Why all pregnant women should exercise
I was about eight weeks pregnant when I cancelled my gym membership. I knew that exercise wouldn’t do me any harm, but I felt dreadful. Along with the usual pregnancy fatigue I was also suffering from chronic morning sickness. Getting myself to work every day was hard enough – the gym went on the ‘too hard’ pile.
Now, with the benefit of hindsight, I regret that decision. Although sticking to my pre-pregnancy exercise regime would have been unrealistic, I could have tried other types of exercise. It didn’t have to be all or nothing.
Ditching exercise during pregnancy is common. Many women worry about the impact exercise could have on the baby, others, like me, are too worn out with fatigue and nausea.
But a new study published in American Journal of Obstetrics & Gynecology, wants to challenge this. Researchers found that exercise during pregnancy is safe for both mother and baby.
Crucially, they also discovered that continuing exercise during pregnancy actually has some significant benefits for the mother and baby.
Researchers analysed data from 2,059 pregnant women. All of the women were carrying a single baby (not twins) and had a normal body weight before their pregnancy. Around half of the women exercised for 35 to 90 minutes 3 to 4 times per week for 10 weeks or up until their delivery. The other half of the women didn’t exercise at all.
The researchers found that women who exercised were more likely to deliver vaginally (73 per cent of exercising women delivered vaginally whereas 67 per cent of non-exercising women delivered vaginally).
Likewise, there was a lower incidence of C-section in women who exercised during pregnancy (17 per cent of exercising women had a C-section versus 22 per cent in those who did not). There was also lower incidence of gestational diabetes, and lower rates of high blood pressure in the exercising group.
Lead author, Dr Berghella explained that results supported the current guidelines. “This paper reinforces that exercise is good for the mom and the baby and does not hold any increased risk preterm birth,” he said.
Steve Robson is an associate professor at the Royal Australian and New Zealand College of Obstetricians and Gynaecologists.
He says that he is not at all surprised by the results of the study.
“It is well-recognised that exercise in pregnancy helps avoid a number of problems that seem to lead to caesarean section – diabetes, gaining too much weight, developing blood pressure problems,” he says.
“We should encourage exercise during pregnancy, as long as the woman is comfortable and there are no pregnancy risks (such as hypertension or threatened premature labour) that could be a problem.”
Taking it a step further, Dr Robson also notes that exercise can help women to maintain a positive outlook during pregnancy.
In terms of specific exercise, Dr Robson recommends brisk walking, water aerobics, other pool-based exercise and yoga. He also notes that women who were keen runners or cyclists can continue these as long as they’re physically comfortable.
But what about women who simply don’t feel well enough to exercise? Dr Robson suggests trying water-based exercise, which can be soothing, or simply getting out in fresh air for a walk. “If it’s a real problem, make sure you see your midwife or doctor to see if anything can be done to help with the sickness,” he says.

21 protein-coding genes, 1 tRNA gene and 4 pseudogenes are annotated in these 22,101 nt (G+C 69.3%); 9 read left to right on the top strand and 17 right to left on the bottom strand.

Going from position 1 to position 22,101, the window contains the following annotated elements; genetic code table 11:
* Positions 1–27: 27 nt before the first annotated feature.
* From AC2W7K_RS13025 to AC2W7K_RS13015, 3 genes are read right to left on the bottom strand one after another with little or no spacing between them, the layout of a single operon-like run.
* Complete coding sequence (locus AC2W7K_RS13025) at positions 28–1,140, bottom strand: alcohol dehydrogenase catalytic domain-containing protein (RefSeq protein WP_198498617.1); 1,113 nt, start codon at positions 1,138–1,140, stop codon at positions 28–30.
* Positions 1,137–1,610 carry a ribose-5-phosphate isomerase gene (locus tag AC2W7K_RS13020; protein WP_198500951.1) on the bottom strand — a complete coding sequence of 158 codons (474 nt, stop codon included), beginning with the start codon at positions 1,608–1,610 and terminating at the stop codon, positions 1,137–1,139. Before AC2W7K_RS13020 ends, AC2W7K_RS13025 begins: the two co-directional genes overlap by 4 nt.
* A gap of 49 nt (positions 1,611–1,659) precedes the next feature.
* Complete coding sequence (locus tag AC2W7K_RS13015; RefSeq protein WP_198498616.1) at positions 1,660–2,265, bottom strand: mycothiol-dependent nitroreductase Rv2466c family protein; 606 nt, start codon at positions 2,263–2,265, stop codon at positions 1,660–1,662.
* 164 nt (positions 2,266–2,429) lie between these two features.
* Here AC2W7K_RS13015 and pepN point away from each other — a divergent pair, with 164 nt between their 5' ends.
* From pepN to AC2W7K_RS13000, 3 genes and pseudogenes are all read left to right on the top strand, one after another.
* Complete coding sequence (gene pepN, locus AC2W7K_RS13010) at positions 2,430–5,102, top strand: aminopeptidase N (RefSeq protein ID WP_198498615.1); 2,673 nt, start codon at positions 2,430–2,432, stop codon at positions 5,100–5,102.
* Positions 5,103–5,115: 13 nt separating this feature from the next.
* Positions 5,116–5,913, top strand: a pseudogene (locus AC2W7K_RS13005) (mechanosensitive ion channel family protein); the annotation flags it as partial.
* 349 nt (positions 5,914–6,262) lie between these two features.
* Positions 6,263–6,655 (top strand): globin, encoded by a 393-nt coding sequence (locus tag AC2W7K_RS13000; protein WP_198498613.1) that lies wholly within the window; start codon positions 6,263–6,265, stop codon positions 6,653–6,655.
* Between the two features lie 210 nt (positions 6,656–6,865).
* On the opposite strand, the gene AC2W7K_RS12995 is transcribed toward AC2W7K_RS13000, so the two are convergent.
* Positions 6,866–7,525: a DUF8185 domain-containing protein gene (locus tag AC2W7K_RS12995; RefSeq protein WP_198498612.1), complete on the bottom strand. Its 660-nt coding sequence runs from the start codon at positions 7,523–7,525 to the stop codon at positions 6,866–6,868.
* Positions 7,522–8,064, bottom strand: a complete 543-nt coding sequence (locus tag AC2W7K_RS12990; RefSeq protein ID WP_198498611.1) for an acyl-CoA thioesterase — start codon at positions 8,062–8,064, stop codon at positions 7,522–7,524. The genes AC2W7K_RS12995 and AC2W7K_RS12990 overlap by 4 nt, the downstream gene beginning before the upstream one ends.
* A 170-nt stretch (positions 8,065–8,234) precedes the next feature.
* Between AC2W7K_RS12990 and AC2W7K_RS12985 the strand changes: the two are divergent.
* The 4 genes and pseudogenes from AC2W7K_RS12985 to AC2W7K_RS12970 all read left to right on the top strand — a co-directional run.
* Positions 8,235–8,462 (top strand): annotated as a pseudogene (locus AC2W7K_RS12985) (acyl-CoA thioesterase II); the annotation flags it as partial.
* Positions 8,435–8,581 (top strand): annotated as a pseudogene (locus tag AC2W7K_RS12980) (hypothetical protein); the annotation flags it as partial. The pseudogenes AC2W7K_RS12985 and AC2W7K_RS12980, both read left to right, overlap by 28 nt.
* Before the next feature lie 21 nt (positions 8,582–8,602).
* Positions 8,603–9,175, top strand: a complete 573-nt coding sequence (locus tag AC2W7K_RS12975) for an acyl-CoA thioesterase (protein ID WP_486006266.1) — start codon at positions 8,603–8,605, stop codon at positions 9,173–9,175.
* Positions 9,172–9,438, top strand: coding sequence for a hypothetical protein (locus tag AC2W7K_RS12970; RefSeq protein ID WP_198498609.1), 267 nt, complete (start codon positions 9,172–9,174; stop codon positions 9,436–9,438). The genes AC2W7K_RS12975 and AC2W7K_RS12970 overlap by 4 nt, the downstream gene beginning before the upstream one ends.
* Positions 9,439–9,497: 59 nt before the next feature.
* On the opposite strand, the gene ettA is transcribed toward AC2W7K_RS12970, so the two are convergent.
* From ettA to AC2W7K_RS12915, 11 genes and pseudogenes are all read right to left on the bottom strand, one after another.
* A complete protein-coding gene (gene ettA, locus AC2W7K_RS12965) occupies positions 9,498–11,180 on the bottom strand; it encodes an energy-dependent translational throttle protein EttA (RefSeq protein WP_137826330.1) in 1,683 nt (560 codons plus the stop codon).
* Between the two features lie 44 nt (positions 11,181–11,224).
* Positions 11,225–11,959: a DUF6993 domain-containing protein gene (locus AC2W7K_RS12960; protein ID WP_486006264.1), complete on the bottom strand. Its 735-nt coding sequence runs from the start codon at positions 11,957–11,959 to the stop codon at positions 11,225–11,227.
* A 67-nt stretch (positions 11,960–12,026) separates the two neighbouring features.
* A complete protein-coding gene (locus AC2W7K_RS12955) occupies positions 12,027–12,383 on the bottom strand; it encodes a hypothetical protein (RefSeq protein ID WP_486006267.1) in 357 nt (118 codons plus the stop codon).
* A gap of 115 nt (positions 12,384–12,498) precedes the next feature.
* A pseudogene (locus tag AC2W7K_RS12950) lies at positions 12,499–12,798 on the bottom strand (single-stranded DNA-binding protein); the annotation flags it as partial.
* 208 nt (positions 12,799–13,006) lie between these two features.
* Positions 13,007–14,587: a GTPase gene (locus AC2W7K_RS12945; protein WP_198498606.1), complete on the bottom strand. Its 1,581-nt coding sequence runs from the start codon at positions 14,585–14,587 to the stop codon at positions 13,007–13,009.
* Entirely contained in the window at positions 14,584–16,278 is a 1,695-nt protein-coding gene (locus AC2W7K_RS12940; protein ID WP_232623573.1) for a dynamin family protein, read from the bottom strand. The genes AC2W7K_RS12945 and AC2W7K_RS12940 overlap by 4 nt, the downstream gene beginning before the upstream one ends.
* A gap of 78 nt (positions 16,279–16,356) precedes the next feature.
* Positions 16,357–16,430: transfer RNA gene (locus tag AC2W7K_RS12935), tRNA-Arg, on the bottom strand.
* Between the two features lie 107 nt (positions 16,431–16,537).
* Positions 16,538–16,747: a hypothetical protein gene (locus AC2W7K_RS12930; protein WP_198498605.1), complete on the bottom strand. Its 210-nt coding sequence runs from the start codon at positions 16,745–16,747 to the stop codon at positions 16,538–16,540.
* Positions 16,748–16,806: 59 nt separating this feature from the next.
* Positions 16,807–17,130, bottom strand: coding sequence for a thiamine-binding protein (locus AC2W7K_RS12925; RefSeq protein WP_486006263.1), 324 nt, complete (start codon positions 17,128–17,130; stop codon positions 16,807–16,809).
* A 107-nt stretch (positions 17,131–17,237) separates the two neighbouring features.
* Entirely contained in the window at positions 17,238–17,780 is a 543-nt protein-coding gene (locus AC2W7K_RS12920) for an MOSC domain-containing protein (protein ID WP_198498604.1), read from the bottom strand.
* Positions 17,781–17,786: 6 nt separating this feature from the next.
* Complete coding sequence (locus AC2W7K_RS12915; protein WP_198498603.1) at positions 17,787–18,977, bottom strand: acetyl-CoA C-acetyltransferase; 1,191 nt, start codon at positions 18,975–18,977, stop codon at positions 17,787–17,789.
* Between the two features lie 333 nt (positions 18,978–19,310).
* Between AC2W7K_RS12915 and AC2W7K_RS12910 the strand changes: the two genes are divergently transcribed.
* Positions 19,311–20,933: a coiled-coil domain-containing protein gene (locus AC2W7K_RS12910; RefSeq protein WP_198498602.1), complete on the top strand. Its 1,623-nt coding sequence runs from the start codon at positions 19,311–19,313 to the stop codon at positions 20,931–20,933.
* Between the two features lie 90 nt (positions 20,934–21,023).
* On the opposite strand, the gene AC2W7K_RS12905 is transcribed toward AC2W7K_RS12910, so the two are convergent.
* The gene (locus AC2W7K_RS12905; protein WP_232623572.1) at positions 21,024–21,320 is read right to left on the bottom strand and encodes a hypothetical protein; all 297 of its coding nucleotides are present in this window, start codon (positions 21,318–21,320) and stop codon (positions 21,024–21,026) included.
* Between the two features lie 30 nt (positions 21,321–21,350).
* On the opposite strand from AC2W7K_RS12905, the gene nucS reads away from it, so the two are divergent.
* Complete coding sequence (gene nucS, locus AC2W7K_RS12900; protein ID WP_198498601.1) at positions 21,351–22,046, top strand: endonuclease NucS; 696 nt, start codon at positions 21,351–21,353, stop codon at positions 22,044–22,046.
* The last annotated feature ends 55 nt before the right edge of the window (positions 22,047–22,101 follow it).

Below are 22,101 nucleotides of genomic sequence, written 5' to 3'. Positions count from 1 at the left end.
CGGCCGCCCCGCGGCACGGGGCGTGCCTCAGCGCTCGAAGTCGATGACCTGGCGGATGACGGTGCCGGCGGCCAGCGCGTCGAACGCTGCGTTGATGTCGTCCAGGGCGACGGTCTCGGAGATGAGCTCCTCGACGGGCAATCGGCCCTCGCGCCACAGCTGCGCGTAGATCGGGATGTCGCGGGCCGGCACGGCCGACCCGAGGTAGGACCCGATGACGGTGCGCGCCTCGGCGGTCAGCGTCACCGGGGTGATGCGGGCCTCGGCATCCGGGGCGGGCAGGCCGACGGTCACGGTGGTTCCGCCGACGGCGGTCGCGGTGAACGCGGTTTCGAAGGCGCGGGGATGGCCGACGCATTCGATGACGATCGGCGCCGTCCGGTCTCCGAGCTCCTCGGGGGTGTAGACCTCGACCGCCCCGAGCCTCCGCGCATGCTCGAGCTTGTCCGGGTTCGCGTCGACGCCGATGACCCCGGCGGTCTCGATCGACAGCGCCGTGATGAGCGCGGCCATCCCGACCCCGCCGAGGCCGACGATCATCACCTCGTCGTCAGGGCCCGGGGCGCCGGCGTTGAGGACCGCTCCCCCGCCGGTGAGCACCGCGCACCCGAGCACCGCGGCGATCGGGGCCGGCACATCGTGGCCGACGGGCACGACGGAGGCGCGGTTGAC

Jen Dugard is a pregnancy and post-partum fitness specialist. She says that while exercise during pregnancy is beneficial it is important to remember that it is a time for fitness maintenance rather than gains.
Dugard notes that pregnant women should be mindful that their body is changing. “Be aware of your centre of gravity. As your body changes, some exercises that were good last week might not feel right anymore,” she says.
So what are Dugard’s best tips for exercising though pregnancy? Firstly, she says that pregnant women should learn about their pelvic floor.
“In order to push a baby out you need to be able to relax as well as contract your pelvic floor. Some women have what we call ‘hypertonic’ or an ‘overactive’ pelvic floor and these women may struggle to relax during childbirth,” she says.
Similarly, Dugard suggests that pregnant women learn how to activate their transverse abdominals (TA). “The more you learn about activating from the inside out during pregnancy the better you will be set up for your postnatal or rebuilding period,” she says.
“We also know that we can help to prevent further or even decrease abdominal separation through TA activation in pregnancy.”
Finally, and most importantly, Dugard says that pregnant women should set themselves up with a support team.
“Having your doctor and caregiver is a given for most women but in my opinion there are key people outside of this. Finding and working with a great women’s health physiotherapist should be on the list of every pregnant or postnatal woman,” she explains.
If you choose to work with a PT, Pilates, yoga or any other kind of instructor, Dugard’s advice is to do your research. “Make sure they are qualified and experienced to work with you through pregnancy and beyond,” she says.
Liked this? Read these!
Got something to say? Get it off your chest here
The Juice Daily is a Fairfax Media owned website